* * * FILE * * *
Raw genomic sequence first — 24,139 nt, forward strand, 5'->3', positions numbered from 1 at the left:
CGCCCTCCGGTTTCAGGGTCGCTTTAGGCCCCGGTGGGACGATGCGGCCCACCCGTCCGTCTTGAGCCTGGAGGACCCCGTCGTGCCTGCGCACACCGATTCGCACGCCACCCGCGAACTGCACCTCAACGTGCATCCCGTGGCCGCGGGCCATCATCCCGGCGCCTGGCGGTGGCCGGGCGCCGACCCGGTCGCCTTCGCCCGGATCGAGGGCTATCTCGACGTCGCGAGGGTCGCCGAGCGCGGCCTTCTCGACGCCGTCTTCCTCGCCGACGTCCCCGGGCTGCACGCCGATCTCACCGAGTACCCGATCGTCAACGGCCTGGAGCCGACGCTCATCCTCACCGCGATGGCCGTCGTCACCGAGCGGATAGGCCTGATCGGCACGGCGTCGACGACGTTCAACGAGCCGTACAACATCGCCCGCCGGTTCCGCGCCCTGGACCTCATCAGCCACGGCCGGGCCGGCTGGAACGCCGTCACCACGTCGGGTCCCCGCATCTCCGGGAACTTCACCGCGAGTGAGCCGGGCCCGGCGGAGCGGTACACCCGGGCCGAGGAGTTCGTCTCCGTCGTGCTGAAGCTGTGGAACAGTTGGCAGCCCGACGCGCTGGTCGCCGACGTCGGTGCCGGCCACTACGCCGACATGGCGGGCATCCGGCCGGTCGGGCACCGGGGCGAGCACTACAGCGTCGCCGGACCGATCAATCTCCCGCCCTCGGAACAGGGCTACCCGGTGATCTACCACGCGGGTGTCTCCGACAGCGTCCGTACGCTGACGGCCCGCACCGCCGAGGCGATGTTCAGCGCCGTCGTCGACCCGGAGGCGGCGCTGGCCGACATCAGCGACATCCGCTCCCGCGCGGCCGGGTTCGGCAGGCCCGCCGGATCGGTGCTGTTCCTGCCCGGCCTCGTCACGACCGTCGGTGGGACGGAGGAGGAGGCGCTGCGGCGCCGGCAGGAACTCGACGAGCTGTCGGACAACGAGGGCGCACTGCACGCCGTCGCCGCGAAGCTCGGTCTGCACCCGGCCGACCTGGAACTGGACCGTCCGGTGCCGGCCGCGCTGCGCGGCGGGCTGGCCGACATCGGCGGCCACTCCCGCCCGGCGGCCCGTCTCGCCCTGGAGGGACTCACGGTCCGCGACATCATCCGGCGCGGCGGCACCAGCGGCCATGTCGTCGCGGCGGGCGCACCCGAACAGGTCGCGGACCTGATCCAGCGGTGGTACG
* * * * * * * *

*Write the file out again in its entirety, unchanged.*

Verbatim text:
Raw genomic sequence first — 24,139 nt, forward strand, 5'->3', positions numbered from 1 at the left:
CGCCCTCCGGTTTCAGGGTCGCTTTAGGCCCCGGTGGGACGATGCGGCCCACCCGTCCGTCTTGAGCCTGGAGGACCCCGTCGTGCCTGCGCACACCGATTCGCACGCCACCCGCGAACTGCACCTCAACGTGCATCCCGTGGCCGCGGGCCATCATCCCGGCGCCTGGCGGTGGCCGGGCGCCGACCCGGTCGCCTTCGCCCGGATCGAGGGCTATCTCGACGTCGCGAGGGTCGCCGAGCGCGGCCTTCTCGACGCCGTCTTCCTCGCCGACGTCCCCGGGCTGCACGCCGATCTCACCGAGTACCCGATCGTCAACGGCCTGGAGCCGACGCTCATCCTCACCGCGATGGCCGTCGTCACCGAGCGGATAGGCCTGATCGGCACGGCGTCGACGACGTTCAACGAGCCGTACAACATCGCCCGCCGGTTCCGCGCCCTGGACCTCATCAGCCACGGCCGGGCCGGCTGGAACGCCGTCACCACGTCGGGTCCCCGCATCTCCGGGAACTTCACCGCGAGTGAGCCGGGCCCGGCGGAGCGGTACACCCGGGCCGAGGAGTTCGTCTCCGTCGTGCTGAAGCTGTGGAACAGTTGGCAGCCCGACGCGCTGGTCGCCGACGTCGGTGCCGGCCACTACGCCGACATGGCGGGCATCCGGCCGGTCGGGCACCGGGGCGAGCACTACAGCGTCGCCGGACCGATCAATCTCCCGCCCTCGGAACAGGGCTACCCGGTGATCTACCACGCGGGTGTCTCCGACAGCGTCCGTACGCTGACGGCCCGCACCGCCGAGGCGATGTTCAGCGCCGTCGTCGACCCGGAGGCGGCGCTGGCCGACATCAGCGACATCCGCTCCCGCGCGGCCGGGTTCGGCAGGCCCGCCGGATCGGTGCTGTTCCTGCCCGGCCTCGTCACGACCGTCGGTGGGACGGAGGAGGAGGCGCTGCGGCGCCGGCAGGAACTCGACGAGCTGTCGGACAACGAGGGCGCACTGCACGCCGTCGCCGCGAAGCTCGGTCTGCACCCGGCCGACCTGGAACTGGACCGTCCGGTGCCGGCCGCGCTGCGCGGCGGGCTGGCCGACATCGGCGGCCACTCCCGCCCGGCGGCCCGTCTCGCCCTGGAGGGACTCACGGTCCGCGACATCATCCGGCGCGGCGGCACCAGCGGCCATGTCGTCGCGGCGGGCGCACCCGAACAGGTCGCGGACCTGATCCAGCGGTGGTACG